Why not have different Wiki pages depending on the kind of people that user likes to see? For example, I might only see A’s contribution on a page because I consider him to be accurate. You, on the other hand, might choose to only see B’s contribution page because you consider that user to be accurate and that A is not.
Expanding the Wiki Model
Today, a Wiki assumes that you are going to write a certain way, much like a blog would assume that you are going to write a certain way. The problem is, both models are new, but they bracketed the respective spaces that they occupy instead of freeing it from constraints.
On the writing front, there is a yet undiscovered but better manner and convention to write Wikis than the current way of doing things.
On the presentation front, the Wiki can really benefit by taking a more conversational approach of viewing threads that blogs currently have.
You want to do things without forethought, but at the same time want to reflect on that after you’re done (reorder, edit, etc.)
There needs to be a perspective shift among new users who is just starting to use Wiki. Wiki is a work in progress forever, not something that you write in Microsoft Word, save and send to your friend via email. In fact, you’re not done even though you’re done, because the . It is a cultural thing, because user is used to finish a document, save it, and then be done with it, not remaining a work in progress forever.
For now, I’m just glad that the word “Wiki” itself is now generalized. People would say “Wiki this” and “Wiki that.”
Wiki is a tool that doesn’t tell us how to structure. Problem is, we are so used to having a structure created for us.
Wiki seem to be dealing with a static truth (working toward a goal) but there are also non-static truth out there (that doesn’t necessarily have a goal.) Can there different kinds of Wikis for both situation?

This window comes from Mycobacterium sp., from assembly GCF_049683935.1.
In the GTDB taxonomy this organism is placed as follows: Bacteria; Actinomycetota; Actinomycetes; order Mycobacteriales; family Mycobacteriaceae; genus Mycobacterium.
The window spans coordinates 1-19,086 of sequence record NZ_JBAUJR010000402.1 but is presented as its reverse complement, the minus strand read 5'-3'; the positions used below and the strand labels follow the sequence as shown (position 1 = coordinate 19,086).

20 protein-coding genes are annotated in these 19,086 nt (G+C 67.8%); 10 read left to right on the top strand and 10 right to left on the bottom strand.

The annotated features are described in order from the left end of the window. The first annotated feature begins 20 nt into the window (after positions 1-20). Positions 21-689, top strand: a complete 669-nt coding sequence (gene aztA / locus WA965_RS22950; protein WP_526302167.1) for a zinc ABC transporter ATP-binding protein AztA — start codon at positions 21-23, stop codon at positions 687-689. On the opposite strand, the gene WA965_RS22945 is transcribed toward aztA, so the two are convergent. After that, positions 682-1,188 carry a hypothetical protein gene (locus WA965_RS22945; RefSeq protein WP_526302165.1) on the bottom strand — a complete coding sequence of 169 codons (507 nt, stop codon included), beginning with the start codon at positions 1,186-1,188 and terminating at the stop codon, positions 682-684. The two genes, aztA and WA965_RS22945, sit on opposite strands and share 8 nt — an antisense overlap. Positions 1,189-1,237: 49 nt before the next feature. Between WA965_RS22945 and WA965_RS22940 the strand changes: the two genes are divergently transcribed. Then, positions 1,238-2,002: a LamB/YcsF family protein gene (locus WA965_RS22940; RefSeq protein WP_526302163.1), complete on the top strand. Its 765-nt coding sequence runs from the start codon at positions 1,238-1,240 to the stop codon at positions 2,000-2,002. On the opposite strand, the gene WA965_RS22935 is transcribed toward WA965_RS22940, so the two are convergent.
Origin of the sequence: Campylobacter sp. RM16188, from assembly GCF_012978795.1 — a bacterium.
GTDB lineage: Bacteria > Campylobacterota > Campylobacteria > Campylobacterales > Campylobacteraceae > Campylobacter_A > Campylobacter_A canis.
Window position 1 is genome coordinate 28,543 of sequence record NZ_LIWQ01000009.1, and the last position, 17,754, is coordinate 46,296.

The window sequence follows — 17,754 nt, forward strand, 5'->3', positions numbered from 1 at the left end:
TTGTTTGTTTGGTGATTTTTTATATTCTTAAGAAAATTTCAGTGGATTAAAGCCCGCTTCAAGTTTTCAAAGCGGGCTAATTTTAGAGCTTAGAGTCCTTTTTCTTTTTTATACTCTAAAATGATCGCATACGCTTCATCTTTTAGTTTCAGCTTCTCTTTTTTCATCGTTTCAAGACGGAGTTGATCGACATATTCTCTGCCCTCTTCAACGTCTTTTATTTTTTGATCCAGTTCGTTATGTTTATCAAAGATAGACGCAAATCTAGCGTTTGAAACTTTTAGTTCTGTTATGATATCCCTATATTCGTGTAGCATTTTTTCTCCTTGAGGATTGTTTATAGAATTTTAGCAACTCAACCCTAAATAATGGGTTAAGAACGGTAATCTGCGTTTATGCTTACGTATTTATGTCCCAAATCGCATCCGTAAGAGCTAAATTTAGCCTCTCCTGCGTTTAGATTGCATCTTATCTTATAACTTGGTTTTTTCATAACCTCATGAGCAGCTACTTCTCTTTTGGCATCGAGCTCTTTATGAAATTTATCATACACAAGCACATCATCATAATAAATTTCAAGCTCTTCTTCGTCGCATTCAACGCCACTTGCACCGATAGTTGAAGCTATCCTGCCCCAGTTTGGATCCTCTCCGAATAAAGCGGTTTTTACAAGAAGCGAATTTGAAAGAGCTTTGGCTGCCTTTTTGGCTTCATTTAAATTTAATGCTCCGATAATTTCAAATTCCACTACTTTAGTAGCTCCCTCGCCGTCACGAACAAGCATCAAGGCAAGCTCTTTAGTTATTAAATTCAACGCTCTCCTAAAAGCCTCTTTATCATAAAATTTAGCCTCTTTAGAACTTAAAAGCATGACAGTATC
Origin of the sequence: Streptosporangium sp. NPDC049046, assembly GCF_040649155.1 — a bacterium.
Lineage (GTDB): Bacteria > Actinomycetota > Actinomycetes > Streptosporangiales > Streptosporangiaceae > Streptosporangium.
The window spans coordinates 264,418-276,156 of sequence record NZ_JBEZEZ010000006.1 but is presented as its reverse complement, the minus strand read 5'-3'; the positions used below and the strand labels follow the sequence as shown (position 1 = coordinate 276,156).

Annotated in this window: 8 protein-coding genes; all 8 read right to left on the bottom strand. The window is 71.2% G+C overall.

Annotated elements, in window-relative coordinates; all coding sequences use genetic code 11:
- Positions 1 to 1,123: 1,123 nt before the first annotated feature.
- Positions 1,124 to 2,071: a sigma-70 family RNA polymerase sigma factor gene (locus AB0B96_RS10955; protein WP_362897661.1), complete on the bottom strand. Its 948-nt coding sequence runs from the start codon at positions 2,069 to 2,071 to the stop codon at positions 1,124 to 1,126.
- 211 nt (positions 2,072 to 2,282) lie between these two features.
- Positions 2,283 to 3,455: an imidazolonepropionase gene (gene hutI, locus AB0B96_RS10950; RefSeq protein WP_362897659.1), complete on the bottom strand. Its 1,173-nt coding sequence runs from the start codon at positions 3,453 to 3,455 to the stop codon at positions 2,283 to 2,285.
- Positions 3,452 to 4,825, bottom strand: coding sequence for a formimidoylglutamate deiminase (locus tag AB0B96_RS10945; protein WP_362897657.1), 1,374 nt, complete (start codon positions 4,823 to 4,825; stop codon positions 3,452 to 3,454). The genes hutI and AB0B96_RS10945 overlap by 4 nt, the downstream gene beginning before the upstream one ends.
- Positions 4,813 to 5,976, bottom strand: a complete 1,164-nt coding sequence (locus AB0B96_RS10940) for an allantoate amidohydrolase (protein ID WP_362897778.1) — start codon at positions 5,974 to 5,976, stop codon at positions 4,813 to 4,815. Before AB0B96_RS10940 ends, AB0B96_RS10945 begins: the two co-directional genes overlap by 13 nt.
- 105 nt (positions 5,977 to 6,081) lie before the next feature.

I want a table where I can see who wrote on this page, and what else did they write.
I want a Time Machine for Wiki. Where you can click on a block of text, then use your mouse’s scroll wheel to display the previous versions of that text.
Most social networks says “build your network first, then use it to your advantage.” Wikipedia says that “build something, the network is the whole wide world.” This is a concept that many people struggle to comprehend with—the fact that the whole wide world, not just people you know or trust can freely change things.
Can we repurpose the Wiki so that you can contribute with whatever style you choose to contribute, and the system would intelligently transcribe it to conform to the ‘Wikipedia language’ and meld it into the existing article? This is comparable to a Machinima. Machinima is a film that’s generated by computer game engines. A user don’t need to worry about mastering the game engine to make a movie. They just need to make a character, put it on the field, position the camera, program the character and camera movements, then let the machine do all the work of translating these hard informations into a movie.
Can we have a Wiki auto-translate and maintain singularity of content between many languages? For example, if make a change to an article in French, the Wiki would automatically translate it to German, Chinese, Bahasa, and every other language, and then sync it to the appropriate pages—and vice versa. This will be very hard to achieve—maintaining language’s subtlety, context and all—but the big idea is this: if we can facilitate the free-flowing movement of ideas between cultures, there can and will be world peace.
*** END NOTATION ***
Technicality: ☝ ☝
Translation: Though attendees often spoke with programmer’s language at times, the subject of Wiki that was discussed was more abstract and conceptual rather than concrete and technical.
Interestingness: ☝ ☝ ☝ ☝
Translation: Think of it like this. You’re in the year 1992, and somebody decided to put a group of awfully smart thinkers in the room to think about a method to best to navigate, visualize and make sense of the then-wild frontier of the hypertext, err, I mean gopher.
While the discussion was highly conceptual and sometimes indiscernible to my non-technical mind, Ward and everyone was talking about something big. I can feel it coming. And I’m glad that it’s happening right here in Portland.
What I Learned From The Event In Six Words:
Humanity and technology, closer than ever.